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Some Heroes Want to Get Real

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By Mike Musgrove
Sunday, May 11, 2008

Myrna Sislen, the owner of Middle C Music in Tenleytown, figures Guitar Hero is here to stay.

So next month, the music store is hosting a tournament centered around the phenomenally popular video game. The grand prize: a real guitar.

"We can't fight this technology," she said. "We want to join this technology."

Sislen, a classical guitar teacher and recording artist, thought up the contest after fielding a few phone calls from kids who had played the game and suddenly discovered a burning urge to learn how to play the real thing.

Though real musicians often regard rhythm video games like Guitar Hero with a dose of suspicion, if not contempt, it's tough to ignore a phenomenon that has created $1 billion in sales while getting young people excited about the thrill of hammering out rock-and-roll chords -- even if it's only on a guitar-shaped game controller.

The folks at Middle C aren't the only ones trying to lure video-game fans over the gap between the game and real musical instruments. Earlier this year, the International Music Products Association, a trade group, announced that it was partnering with Guitar Hero's publisher, Activision, in a marketing campaign to promote music lessons. Music instruction company Hal Leonard Publishing even offers a Guitar Hero book featuring transcriptions of the same David Bowie, Aerosmith and Nirvana songs featured in the games.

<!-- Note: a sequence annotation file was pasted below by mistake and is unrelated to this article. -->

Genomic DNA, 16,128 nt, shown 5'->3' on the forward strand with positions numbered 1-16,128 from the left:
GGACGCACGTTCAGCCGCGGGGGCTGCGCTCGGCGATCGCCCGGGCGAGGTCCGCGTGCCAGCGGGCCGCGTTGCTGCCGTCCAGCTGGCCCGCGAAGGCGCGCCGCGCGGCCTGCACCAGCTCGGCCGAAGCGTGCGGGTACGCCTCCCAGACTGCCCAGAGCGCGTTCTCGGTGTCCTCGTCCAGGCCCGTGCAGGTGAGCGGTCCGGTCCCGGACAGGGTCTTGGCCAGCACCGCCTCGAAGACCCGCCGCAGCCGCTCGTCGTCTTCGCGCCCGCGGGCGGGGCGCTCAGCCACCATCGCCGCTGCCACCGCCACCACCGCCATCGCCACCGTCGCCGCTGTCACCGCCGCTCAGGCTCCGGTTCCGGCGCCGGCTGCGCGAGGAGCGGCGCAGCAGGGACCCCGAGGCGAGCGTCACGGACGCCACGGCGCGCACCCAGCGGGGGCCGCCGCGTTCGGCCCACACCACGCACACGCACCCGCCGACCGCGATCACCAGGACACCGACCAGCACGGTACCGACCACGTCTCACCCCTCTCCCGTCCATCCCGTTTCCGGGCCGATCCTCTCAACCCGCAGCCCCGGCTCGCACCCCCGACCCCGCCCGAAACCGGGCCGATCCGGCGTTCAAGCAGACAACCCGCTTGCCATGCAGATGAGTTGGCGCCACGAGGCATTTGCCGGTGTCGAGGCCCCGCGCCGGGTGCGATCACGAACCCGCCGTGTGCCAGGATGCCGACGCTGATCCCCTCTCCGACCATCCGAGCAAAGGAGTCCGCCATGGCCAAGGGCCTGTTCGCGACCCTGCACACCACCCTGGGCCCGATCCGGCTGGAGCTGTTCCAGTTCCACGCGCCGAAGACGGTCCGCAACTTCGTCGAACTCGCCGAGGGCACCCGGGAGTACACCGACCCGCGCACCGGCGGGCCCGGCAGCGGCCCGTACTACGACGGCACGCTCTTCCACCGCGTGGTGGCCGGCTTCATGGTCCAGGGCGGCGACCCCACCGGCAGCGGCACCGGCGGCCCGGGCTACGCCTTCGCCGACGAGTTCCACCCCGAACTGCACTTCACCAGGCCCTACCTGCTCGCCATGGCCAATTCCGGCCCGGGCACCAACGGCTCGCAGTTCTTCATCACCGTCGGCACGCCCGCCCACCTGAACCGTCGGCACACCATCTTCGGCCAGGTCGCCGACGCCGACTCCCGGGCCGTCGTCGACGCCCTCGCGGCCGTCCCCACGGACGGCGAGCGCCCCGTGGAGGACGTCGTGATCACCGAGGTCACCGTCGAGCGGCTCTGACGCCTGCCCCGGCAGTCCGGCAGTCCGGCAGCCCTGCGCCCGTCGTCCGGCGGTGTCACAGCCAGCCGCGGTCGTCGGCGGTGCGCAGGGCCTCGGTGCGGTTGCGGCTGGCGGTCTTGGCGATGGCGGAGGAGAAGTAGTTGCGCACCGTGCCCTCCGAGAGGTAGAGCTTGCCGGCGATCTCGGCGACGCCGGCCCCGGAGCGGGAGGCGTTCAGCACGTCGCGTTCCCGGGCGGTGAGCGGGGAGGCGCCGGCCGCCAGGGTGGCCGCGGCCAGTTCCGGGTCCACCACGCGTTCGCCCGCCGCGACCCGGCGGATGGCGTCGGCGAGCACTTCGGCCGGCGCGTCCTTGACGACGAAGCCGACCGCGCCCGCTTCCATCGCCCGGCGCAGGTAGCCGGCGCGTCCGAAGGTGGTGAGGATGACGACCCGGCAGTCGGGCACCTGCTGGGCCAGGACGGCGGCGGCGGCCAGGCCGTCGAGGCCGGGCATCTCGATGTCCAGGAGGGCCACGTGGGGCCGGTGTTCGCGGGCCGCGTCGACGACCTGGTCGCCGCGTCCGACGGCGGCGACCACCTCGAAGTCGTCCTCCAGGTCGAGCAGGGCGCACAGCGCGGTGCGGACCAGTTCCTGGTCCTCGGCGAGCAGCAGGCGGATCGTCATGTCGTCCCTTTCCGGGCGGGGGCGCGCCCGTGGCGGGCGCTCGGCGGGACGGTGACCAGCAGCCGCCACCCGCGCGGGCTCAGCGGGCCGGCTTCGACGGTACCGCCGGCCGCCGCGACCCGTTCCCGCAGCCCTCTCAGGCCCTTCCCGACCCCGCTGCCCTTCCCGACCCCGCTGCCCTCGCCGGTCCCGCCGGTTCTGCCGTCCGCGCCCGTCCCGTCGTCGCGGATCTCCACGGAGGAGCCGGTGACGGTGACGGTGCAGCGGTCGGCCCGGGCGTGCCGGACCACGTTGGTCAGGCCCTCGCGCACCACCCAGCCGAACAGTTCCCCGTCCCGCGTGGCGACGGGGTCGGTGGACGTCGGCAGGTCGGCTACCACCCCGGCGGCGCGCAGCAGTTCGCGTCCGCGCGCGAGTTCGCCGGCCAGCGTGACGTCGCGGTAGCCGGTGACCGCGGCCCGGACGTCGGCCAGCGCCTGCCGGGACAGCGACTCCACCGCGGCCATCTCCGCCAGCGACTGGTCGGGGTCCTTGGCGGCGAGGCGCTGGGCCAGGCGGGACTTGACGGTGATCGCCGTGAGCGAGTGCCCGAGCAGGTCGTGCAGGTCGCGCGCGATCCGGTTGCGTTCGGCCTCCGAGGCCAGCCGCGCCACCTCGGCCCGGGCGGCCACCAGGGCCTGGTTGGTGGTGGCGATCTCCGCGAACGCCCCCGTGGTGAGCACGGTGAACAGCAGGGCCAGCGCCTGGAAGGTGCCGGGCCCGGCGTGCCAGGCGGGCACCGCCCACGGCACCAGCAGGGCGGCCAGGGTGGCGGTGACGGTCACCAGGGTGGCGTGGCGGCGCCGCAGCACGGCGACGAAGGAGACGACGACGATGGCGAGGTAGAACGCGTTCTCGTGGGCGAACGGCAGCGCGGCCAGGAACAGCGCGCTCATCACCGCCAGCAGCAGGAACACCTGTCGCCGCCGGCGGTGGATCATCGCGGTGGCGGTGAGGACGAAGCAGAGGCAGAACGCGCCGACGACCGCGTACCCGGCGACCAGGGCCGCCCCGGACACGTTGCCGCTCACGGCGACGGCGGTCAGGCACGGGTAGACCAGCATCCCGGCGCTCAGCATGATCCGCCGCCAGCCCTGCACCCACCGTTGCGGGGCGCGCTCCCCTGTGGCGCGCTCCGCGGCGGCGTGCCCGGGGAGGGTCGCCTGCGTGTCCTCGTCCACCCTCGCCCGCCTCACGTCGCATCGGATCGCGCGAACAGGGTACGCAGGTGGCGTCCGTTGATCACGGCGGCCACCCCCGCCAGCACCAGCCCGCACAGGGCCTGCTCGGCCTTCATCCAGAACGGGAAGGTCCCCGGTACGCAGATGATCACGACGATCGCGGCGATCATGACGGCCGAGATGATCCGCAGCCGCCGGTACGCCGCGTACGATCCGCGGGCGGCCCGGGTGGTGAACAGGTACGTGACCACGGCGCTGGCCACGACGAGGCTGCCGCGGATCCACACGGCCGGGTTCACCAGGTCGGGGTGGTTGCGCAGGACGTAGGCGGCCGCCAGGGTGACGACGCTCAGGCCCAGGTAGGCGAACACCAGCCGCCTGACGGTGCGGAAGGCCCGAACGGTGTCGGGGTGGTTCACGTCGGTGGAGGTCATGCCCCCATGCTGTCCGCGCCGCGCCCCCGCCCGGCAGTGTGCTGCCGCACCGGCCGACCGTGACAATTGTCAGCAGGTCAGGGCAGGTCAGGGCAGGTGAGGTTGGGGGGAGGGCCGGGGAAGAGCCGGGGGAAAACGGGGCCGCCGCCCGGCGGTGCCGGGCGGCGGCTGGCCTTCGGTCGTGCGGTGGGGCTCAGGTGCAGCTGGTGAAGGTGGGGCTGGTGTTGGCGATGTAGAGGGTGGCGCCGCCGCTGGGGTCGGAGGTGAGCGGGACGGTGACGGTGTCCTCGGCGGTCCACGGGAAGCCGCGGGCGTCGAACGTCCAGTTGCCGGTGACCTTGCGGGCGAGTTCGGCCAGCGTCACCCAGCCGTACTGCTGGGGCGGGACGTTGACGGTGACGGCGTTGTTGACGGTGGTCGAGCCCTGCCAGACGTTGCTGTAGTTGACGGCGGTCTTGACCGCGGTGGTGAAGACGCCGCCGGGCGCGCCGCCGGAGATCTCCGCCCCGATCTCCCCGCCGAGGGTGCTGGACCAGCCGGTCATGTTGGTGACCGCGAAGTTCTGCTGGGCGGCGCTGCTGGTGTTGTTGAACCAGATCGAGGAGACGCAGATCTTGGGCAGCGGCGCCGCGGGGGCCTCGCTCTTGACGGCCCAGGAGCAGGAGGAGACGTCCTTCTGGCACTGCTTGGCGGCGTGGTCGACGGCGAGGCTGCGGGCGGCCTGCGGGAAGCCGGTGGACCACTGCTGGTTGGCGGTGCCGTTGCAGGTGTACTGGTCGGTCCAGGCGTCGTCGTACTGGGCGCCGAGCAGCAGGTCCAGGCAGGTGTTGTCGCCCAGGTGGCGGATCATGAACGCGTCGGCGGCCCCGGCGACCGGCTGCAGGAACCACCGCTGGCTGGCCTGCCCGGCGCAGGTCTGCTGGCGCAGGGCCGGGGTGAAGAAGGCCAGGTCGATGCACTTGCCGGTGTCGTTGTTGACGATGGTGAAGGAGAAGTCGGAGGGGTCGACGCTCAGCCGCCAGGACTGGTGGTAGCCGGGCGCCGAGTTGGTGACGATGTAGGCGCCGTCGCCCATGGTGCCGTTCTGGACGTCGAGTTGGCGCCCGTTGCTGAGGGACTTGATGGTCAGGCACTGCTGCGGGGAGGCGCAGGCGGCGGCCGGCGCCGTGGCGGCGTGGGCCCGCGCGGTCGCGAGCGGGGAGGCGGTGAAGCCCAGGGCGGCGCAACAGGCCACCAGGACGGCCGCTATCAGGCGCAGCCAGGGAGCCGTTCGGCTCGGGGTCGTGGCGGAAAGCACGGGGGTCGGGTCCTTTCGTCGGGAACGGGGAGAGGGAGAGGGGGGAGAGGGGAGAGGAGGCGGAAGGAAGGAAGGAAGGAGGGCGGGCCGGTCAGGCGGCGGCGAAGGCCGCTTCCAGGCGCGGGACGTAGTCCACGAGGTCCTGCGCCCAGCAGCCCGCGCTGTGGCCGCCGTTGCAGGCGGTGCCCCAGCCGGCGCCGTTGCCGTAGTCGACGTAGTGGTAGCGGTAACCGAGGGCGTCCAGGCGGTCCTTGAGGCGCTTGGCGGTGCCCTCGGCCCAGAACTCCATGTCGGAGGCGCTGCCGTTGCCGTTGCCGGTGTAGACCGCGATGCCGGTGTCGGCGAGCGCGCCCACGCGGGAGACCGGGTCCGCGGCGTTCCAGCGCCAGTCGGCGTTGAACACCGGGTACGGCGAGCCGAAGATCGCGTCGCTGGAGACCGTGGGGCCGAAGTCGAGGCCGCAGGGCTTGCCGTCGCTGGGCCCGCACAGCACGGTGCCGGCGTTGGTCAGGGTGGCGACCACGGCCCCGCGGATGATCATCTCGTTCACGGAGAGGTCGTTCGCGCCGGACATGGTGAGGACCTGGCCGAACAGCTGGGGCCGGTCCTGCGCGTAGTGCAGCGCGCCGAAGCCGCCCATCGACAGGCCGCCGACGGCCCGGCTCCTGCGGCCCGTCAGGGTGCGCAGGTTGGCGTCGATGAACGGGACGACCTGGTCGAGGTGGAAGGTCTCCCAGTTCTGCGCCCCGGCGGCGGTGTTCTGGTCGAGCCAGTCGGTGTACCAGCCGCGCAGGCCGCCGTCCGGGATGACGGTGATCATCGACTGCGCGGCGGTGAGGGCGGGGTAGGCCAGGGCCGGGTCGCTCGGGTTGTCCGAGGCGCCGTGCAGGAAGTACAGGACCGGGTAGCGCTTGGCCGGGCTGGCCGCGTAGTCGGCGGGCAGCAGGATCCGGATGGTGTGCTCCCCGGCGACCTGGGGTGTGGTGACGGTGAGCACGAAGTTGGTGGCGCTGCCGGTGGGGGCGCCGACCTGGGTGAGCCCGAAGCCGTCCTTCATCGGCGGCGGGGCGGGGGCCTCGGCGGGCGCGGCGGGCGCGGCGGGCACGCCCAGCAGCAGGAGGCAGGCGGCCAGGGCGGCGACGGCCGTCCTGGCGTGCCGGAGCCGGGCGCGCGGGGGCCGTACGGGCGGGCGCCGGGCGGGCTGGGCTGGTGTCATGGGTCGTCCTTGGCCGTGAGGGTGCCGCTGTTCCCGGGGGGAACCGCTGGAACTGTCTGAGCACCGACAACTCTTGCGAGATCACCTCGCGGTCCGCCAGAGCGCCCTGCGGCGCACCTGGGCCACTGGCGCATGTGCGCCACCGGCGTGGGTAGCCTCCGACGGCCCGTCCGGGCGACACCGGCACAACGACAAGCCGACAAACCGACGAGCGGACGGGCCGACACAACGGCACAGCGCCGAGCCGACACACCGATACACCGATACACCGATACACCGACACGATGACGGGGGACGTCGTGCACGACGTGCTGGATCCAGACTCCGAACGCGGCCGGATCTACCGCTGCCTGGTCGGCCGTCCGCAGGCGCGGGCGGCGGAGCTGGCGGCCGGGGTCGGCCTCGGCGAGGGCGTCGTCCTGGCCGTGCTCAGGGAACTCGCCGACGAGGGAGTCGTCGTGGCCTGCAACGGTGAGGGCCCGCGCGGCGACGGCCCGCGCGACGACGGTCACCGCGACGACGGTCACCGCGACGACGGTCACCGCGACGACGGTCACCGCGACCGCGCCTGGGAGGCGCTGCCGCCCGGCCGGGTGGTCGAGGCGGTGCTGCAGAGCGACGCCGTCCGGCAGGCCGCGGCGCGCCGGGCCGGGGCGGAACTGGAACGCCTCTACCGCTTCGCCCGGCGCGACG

And some entrepreneurial tinkerers are trying to come up with ways to lighten some of the tedium involved in learning to play an instrument, plugging real guitars into computer games that are similar in spirit to Guitar Hero.

"We thought it was our idea," said Sislen of trying to bring the two sides together. "But it turned out everybody had it at the same time."

If you reach the upper levels of video games like Guitar Hero and Rock Band, the screen sometimes flashes jokey messages to the effect that the player should "get a real guitar." At least some fans of the game have already followed that suggestion.

Will Rossi, a 12-year-old who lives in Georgetown, recently started taking guitar lessons after playing the game for a couple of years at both his house and his friend Matt's. Now, both boys are taking lessons.

"Your fingers hurt a lot more, pressing your fingers into strings," said Will, "[but] I would say that playing a real guitar has a little more satisfaction."

He has an acoustic guitar now, but he's hoping to put aside enough cash to buy a second instrument. Will recently ran a lemonade stand for the day; the money he earned is going toward an electric guitar.


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© 2008 The Washington Post Company

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